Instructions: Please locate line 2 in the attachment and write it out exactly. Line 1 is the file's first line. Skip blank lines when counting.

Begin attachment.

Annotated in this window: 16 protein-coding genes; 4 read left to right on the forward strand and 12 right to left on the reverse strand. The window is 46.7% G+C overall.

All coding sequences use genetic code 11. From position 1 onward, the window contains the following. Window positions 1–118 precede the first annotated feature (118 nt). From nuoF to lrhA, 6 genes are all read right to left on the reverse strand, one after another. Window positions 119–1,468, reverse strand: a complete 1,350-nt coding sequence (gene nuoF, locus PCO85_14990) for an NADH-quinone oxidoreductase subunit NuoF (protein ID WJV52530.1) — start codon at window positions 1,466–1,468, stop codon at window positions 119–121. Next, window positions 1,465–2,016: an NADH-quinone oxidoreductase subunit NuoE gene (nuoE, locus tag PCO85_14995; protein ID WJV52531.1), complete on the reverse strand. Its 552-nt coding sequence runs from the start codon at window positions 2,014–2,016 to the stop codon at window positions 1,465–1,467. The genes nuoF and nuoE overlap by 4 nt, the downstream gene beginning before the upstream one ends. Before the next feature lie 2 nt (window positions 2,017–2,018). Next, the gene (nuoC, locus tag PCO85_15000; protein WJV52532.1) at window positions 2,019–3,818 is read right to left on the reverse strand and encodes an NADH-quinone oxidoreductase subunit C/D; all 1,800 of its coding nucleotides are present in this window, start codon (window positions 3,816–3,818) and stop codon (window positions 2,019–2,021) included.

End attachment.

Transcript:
All coding sequences use genetic code 11. From position 1 onward, the window contains the following. Window positions 1–118 precede the first annotated feature (118 nt). From nuoF to lrhA, 6 genes are all read right to left on the reverse strand, one after another. Window positions 119–1,468, reverse strand: a complete 1,350-nt coding sequence (gene nuoF, locus PCO85_14990) for an NADH-quinone oxidoreductase subunit NuoF (protein ID WJV52530.1) — start codon at window positions 1,466–1,468, stop codon at window positions 119–121. Next, window positions 1,465–2,016: an NADH-quinone oxidoreductase subunit NuoE gene (nuoE, locus tag PCO85_14995; protein ID WJV52531.1), complete on the reverse strand. Its 552-nt coding sequence runs from the start codon at window positions 2,014–2,016 to the stop codon at window positions 1,465–1,467. The genes nuoF and nuoE overlap by 4 nt, the downstream gene beginning before the upstream one ends. Before the next feature lie 2 nt (window positions 2,017–2,018). Next, the gene (nuoC, locus tag PCO85_15000; protein WJV52532.1) at window positions 2,019–3,818 is read right to left on the reverse strand and encodes an NADH-quinone oxidoreductase subunit C/D; all 1,800 of its coding nucleotides are present in this window, start codon (window positions 3,816–3,818) and stop codon (window positions 2,019–2,021) included.